A semi deciduous, prickly shrub with straight to curved thorns on the angles of the long canes and red to black berry fruit. It has pink flowers.
Compound. Leaflets 3 or 5, arranged pedately, lower petiolule 1-3(4) mm long, lateral petiolule 2-15 mm long, terminal petiolule 10-30 mm long; basal leaflet pair rarely lobed.
Stipules - Attached to petiole.
Petiole - Petiole 25-55(60) mm long.
Blade - of terminal leaflet 35-65 mm long, 20-45 mm wide, elliptic to broadly elliptic, base rounded, margin finely toothed (serrate), apex pointed (acute to acuminate), lower surface white or grey-green, densely and minutely felted, pilose hairs lacking, lamina obscure.
Primocanes widely spreading but not high arching, strongly angled, the angles furrowed or not; indumentum of sparse erect, tufted hairs, the cane appearing purple-black or of close dense appressed hairs and the cane appearing grey; white waxy covering present with age; prickles 7-9 mm long, straight or curved, declined, mainly confined to the angles, 3-10 per 5 cm length.
Floricane similar to primocane, closely densely pubescent with erect tufted hairs; leaves with 3 leaflets, basal pair sometimes lobed, sometimes simple at the base of the inflorescence; petiole 20-55 mm long; lateral petiolule 1-10 mm long, terminal petiolule 10-25 mm long; terminal leaflet 25-80 mm long, 20-55 mm wide.
Inflorescence compact, cylindrical; rachis indumentum a close dense covering of erect non-glandular hairs.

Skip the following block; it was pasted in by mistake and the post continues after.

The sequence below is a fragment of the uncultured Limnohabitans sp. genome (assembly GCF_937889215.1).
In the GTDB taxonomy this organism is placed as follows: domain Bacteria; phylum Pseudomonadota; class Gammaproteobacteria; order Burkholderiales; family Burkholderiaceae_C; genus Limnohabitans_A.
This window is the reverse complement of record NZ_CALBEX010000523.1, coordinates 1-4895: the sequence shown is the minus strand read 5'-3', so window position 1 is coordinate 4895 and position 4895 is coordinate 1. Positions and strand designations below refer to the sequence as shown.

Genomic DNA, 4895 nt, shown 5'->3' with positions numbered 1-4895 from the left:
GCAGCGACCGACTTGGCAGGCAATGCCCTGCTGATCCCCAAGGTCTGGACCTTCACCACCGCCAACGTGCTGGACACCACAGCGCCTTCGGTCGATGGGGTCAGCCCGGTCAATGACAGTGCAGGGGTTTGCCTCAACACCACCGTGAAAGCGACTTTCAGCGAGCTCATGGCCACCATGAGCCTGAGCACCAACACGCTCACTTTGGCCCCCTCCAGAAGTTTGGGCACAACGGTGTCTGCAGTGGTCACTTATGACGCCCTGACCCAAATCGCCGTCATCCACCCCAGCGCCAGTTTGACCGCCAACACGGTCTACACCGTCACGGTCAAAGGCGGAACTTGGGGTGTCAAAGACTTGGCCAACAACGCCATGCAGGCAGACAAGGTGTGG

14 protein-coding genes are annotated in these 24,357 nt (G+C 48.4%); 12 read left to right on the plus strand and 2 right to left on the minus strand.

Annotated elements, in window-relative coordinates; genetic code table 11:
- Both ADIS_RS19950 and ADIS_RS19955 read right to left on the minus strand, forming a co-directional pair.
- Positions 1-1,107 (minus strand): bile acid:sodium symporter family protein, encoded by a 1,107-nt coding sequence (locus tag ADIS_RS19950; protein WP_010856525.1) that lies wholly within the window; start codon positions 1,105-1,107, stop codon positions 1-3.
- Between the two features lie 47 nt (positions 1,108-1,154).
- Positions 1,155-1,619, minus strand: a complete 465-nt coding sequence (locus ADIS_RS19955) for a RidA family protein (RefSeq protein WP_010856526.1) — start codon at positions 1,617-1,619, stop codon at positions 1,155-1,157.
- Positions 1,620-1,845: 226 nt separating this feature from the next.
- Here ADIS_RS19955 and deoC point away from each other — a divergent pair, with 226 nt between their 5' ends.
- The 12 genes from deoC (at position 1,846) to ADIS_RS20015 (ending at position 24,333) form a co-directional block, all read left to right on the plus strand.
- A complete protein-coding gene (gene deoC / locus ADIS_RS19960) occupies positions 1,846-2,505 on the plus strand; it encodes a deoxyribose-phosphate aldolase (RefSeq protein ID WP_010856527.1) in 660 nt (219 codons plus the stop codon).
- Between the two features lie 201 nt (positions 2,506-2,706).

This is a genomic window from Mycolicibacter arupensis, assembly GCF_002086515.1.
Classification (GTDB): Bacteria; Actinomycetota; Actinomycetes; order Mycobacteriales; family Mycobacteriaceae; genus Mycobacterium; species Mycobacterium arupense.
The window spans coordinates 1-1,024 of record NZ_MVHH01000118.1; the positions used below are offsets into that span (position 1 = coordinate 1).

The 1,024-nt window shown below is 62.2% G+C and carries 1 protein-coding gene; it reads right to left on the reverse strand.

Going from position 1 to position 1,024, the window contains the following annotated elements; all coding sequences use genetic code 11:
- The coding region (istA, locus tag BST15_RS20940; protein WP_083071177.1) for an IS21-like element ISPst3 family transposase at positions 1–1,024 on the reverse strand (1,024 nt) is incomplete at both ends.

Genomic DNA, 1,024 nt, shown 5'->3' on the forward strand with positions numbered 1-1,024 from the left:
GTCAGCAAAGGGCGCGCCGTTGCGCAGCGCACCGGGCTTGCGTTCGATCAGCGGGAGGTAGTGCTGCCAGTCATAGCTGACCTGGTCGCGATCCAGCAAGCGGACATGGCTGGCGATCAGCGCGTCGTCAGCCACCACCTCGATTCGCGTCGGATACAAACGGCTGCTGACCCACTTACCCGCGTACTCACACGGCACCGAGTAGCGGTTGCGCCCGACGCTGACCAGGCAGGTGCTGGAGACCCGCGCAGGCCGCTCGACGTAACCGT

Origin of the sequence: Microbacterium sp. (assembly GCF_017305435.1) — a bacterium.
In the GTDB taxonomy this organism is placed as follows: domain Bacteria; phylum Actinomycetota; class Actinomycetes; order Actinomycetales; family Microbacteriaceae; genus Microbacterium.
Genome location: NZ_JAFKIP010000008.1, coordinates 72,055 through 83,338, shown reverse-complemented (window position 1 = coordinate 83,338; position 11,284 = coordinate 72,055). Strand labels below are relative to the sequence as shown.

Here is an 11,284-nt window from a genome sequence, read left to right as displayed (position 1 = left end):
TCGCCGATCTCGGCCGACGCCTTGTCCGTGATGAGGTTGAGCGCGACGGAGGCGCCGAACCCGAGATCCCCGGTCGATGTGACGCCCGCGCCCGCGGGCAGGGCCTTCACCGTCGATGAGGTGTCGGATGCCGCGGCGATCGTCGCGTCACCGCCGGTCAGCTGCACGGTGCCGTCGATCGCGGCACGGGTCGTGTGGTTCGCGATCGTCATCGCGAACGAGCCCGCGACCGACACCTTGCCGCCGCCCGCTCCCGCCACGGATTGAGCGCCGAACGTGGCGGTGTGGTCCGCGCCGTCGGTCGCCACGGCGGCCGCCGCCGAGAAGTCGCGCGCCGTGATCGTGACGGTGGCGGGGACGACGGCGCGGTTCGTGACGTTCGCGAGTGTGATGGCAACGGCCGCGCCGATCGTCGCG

Petals - 8-10 mm long, 4-10 mm wide, broad elliptic to orbicular, pink, touching or almost touching, often slightly crumpled and cupped, apex entire or slightly irregularly toothed (erose).
Stamens - equal in length to styles; filaments white to deep pink;
Anthers - anthers with or without pilose hairs.
Young carpels pubescent.
Crown and long laterals. Usually non suckering.
Primocanes low arching, glabrous, often with whitish waxy layer with age, clearly angled, the angles flat or furrowed.
Upper and lower leaf surfaces differing markedly in colour, the lower whitish or grey-green.
Floral rachis densely pubescent with erect non-glandular hairs.
Petals pale pink, staying pink, touching in young flower, somewhat recurved with age.
Filaments and styles at similar level.
Adapted from Robyn and Bill Barker.
Perennial. Tip roots in autumn.
By seed and tip rooting (layering).
Reproduces sexually and shows considerably more variation than other species in the Rubus fruticosus agg. (All other members of the R. fruticosus agg. reproduce asexually by apomixis).
Diploid and may be self incompatible.
Early summer in WA.
Seed Biology and Germination:
Canes tip root.
Hybrids and Varieties:
Rubus ulmifolius Schott var. ulmifolius. There is a small leaved variety in WA and other states however it doesn't appear to be genetically distinguishable for the larger leave varieties.
Rubus ulmifolius var. anoplothyrsus Sudre is thornless.
Population Dynamics and Dispersal:
Origin and History:
Possibly originated in Italy and its natural range includes Britain, southern and central Europe to north-west Africa.
Introduced into Australia in the 1800's for their edible berries. Genetic analysis indicates that there was two separate introductions of the species into Australia.
ACT, NSW, SA, VIC, WA.
Courtesy Australia's Virtual Herbarium
Prefers moist soil.
Fruit eaten fresh or made into jams and conserves.
Weed of disturbed areas.
Not recorded as toxic.
Management and Control: